Thanks a lot for the feedback!
I checked your other posts and have some notes on the Software part:
I think it's really nice you took this effort, tbh :)
The Evok is planned (well, maybe "wished" is a better word:)) to be rewritten to Python 3 and to a multithreaded application. Along with that, major changes to the API will happen. We will abandon some of the less used APIs (RPC and SOAP probably) and definitely add native MQTT support since it is a driving force in the industry.
How far along is this idea? Would you also be taking PRs? I mainly develop in python3 for my job and have some experience with asyncio (see e.g. https://github.com/mhemeryck/covers), so I might be interested to have a look at that.
The missed state changes of the DI can be detected by checking the state of the DI counter. The counter is implemented in the HW and can count as fast as 10kHz signals.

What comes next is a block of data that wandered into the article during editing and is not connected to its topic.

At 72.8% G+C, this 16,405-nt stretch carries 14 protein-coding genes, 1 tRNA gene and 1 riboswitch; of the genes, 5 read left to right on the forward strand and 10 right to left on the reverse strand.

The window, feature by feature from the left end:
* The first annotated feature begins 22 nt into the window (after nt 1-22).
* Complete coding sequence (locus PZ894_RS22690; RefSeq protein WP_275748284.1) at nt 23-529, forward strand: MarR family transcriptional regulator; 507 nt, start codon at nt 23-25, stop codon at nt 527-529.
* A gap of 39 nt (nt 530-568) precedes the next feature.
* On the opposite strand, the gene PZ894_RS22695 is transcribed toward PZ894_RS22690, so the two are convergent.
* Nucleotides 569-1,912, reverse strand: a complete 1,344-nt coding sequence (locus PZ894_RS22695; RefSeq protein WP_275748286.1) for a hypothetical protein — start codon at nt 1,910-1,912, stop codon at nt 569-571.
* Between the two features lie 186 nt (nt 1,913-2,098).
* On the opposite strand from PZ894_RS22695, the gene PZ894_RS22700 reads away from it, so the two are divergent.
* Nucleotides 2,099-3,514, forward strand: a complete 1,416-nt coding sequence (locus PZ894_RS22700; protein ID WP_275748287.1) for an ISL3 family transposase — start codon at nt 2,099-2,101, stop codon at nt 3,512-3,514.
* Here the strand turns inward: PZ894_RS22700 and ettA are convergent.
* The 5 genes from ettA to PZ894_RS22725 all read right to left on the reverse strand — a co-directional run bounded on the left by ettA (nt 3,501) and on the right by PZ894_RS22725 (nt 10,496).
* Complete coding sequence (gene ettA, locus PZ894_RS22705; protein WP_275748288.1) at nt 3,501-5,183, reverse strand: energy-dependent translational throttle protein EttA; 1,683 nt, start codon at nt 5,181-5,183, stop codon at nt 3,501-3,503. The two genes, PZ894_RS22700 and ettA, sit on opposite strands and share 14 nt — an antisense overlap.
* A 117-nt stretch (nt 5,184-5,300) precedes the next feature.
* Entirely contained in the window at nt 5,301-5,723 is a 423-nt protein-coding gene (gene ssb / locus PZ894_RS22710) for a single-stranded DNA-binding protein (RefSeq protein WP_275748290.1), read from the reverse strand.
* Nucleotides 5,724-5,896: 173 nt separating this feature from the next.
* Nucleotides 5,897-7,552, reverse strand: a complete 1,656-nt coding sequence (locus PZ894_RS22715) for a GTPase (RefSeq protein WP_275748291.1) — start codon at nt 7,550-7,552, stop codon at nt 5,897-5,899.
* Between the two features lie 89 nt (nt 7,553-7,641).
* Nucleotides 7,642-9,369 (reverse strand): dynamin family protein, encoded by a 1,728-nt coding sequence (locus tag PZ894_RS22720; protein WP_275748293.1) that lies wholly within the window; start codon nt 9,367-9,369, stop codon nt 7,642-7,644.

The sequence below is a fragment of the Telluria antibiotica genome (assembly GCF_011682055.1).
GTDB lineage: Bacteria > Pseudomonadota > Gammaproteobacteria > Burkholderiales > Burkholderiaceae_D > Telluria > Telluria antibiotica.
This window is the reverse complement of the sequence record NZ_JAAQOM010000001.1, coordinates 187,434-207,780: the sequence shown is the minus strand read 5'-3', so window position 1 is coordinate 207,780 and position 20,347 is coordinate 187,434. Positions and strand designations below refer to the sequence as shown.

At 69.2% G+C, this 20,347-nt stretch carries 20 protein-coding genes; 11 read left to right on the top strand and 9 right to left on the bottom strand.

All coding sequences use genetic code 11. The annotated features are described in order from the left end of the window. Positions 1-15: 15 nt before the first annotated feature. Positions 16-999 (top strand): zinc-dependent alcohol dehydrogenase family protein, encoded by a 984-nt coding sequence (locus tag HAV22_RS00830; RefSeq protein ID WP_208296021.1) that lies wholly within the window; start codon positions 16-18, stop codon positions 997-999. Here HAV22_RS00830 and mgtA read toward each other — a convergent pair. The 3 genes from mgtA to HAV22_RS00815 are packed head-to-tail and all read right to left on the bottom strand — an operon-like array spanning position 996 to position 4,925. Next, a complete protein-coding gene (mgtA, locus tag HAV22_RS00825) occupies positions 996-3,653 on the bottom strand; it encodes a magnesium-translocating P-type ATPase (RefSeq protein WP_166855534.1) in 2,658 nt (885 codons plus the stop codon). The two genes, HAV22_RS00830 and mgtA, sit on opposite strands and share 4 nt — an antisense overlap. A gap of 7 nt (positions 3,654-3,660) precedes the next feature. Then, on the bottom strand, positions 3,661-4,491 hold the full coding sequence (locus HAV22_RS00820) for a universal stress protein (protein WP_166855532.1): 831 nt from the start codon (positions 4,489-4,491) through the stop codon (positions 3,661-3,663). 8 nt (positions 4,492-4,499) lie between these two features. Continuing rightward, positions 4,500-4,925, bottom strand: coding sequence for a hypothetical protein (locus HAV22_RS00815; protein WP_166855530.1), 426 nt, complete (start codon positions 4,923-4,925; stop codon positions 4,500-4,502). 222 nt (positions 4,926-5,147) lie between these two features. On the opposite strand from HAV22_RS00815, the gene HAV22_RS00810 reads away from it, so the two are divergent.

I wasn't aware of this polling speed!
And a bit of explanation of the low level communication:
The HW boards are connected over SPI
The protocol on the SPI level is modified ModbusRTU
The Unipi kernel module (part of the unipi-kernel-modules package) exposes this communication channe as /dev/unipispi device
The Unipi ModbusTCP server (part of the unipi-modbus-tools) exposes this as a ModbusTCP server running on TCP/502
The rest is correct. Evok polls the ModbusTCP server as fast as it can. And creates a "system image" of the HW state.
I obviously did get some of details wrong, so thanks for pointing this out!
Would you mind if I did include your comments in an edit on this blog post?
I really appreciate this kind of feedback; I never really did ask for your permission to publish on your product in the first place, so I am glad to see your reaction like this.